Cautionary Note Regarding Forward-Looking Statements:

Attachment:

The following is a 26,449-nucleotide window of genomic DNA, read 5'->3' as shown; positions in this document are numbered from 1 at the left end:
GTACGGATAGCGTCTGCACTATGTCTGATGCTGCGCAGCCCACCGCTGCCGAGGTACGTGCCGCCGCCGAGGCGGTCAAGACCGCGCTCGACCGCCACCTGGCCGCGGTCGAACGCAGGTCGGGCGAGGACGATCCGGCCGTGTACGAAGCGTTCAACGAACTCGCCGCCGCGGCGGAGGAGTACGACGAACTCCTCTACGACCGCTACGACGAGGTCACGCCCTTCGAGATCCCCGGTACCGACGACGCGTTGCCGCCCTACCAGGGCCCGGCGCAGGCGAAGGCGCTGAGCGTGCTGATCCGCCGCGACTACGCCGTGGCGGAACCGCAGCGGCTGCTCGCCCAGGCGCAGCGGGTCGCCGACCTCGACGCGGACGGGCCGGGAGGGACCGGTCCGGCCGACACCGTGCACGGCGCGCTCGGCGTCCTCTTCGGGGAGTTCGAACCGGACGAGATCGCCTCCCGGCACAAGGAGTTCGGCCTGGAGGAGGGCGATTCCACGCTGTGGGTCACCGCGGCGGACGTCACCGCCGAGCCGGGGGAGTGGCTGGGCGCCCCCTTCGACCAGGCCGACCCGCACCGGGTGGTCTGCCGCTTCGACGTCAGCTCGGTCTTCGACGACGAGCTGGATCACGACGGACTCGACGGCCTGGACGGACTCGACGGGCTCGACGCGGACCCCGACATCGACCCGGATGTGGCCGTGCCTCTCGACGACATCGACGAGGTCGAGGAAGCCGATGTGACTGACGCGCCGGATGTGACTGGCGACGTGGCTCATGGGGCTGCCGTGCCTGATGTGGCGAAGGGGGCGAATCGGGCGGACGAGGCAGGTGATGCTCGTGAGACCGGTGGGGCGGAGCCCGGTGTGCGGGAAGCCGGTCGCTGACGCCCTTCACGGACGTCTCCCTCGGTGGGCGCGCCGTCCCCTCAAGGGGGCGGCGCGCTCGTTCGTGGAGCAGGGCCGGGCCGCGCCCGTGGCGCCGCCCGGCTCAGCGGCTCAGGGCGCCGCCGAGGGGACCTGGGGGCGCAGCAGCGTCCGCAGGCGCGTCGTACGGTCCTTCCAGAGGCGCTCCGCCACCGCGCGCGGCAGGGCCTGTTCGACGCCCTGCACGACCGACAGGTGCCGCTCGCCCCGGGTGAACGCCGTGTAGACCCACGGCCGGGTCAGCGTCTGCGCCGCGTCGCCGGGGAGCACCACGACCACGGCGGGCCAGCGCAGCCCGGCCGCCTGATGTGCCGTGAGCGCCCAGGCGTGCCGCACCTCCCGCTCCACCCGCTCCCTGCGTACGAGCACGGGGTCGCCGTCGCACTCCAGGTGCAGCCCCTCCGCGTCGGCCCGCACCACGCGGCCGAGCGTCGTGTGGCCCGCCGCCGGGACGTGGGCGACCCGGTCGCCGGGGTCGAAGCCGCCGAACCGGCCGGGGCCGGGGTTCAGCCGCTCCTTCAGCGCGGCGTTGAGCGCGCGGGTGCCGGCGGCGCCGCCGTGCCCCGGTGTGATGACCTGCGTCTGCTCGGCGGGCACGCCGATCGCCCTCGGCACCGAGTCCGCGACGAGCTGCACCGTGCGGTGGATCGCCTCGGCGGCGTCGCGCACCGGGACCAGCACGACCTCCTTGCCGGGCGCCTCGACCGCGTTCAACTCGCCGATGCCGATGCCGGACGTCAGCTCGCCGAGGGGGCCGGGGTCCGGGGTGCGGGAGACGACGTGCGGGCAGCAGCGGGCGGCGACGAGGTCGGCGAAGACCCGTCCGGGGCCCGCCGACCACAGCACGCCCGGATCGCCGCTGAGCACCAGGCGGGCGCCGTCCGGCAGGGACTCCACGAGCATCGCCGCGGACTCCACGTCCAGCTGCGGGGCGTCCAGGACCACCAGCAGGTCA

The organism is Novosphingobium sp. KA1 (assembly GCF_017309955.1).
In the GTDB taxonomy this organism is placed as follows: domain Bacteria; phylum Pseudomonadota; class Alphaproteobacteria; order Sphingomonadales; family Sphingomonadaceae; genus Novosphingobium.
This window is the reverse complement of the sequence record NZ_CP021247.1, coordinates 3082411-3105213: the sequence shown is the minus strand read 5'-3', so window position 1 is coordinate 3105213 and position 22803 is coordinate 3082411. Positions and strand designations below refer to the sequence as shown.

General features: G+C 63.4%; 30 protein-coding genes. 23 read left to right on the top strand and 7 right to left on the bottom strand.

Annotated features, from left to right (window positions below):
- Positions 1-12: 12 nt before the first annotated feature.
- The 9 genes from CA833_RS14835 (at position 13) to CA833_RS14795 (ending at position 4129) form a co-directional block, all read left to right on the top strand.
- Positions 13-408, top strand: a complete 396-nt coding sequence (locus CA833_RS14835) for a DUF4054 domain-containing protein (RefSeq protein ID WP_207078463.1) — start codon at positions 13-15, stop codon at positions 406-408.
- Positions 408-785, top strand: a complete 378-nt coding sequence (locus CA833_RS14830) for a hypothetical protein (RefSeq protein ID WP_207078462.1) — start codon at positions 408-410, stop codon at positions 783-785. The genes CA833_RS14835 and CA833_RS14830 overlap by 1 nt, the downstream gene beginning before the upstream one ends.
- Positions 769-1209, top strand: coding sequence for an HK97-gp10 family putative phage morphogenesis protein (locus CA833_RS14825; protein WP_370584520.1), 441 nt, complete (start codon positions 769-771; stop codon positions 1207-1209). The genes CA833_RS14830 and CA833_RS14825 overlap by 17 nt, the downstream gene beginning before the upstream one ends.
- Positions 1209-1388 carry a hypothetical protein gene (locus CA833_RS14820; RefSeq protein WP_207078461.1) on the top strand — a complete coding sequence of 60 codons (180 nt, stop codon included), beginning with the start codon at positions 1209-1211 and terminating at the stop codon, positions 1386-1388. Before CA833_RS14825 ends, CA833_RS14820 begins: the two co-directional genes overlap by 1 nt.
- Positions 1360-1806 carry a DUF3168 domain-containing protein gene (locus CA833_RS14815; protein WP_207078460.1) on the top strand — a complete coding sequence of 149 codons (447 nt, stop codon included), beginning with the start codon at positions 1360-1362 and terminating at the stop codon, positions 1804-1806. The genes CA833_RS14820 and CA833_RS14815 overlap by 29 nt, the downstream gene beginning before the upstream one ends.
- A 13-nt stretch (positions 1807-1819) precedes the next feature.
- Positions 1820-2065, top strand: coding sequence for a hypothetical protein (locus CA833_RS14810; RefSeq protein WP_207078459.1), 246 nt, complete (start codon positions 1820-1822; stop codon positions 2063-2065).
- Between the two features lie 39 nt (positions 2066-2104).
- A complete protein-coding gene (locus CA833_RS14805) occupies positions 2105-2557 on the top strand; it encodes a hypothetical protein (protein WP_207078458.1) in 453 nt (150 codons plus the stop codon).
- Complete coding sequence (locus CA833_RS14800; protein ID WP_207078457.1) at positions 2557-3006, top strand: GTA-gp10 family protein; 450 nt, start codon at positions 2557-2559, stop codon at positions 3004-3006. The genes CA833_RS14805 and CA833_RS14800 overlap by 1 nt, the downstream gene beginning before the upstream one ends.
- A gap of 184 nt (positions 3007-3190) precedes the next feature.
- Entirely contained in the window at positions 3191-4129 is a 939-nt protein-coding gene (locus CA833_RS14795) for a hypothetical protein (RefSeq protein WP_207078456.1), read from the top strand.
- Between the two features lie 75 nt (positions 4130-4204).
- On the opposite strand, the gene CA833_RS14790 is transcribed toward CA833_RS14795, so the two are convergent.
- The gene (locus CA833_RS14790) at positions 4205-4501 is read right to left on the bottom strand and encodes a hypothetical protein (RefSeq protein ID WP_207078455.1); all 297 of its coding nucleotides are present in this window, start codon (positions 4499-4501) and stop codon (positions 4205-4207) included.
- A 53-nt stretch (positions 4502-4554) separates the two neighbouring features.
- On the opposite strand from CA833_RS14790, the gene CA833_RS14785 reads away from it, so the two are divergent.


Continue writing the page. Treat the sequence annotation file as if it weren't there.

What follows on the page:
Certain information contained in this release is forward-looking information based on current expectations and plans that involve risks and uncertainties. Forward-looking information includes, among other things, statements concerning projected schedule for the completion of construction projects and job creation. Georgia Power Company cautions that there are certain factors that can cause actual results to differ materially from the forward-looking information that has been provided. The reader is cautioned not to put undue reliance on this forward-looking information, which is not a guarantee of future performance and is subject to a number of uncertainties and other factors, many of which are outside the control of Georgia Power Company; accordingly, there can be no assurance that such suggested results will be realized. The following factors, in addition to those discussed in Georgia Power Company's Annual Report on Form 10-K for the year ended December 31, 2013, and subsequent securities filings, could cause actual results to differ materially from management expectations as suggested by such forward-looking information: ability to control costs and avoid cost overruns during the development and construction of facilities, which include the development and construction of generating facilities with designs that have not been finalized or previously constructed, including changes in labor costs and productivity factors, adverse weather conditions, shortages and inconsistent quality of equipment, materials, and labor, contractor or supplier delay or non-performance under construction or other agreements, operational performance, delays associated with start-up activities, including major equipment failure, system integration, and operations, and/or unforeseen engineering problems; ability to construct facilities in accordance with the requirements of permits and licenses, to satisfy any operational and environmental performance standards, and to integrate the Plant Vogtle expansion into the Southern Company system upon completion of construction; regulatory approvals and actions related to the Plant Vogtle expansion, including Georgia Public Service Commission approvals and Nuclear Regulatory Commission actions; the inherent risks involved in operating and constructing nuclear generating facilities, including environmental, health, regulatory, natural disaster, terrorism, and financial risks; the ability of counterparties of Georgia Power Company to make payments as and when due and to perform as required; the direct or indirect effect on Georgia Power Company's business resulting from terrorist incidents and the threat of terrorist incidents, including cyber intrusion; and catastrophic events such as fires, earthquakes, explosions, floods, hurricanes, droughts, pandemic health events such as influenzas, or other similar occurrences. Georgia Power Company expressly disclaims any obligation to update any forward-looking information.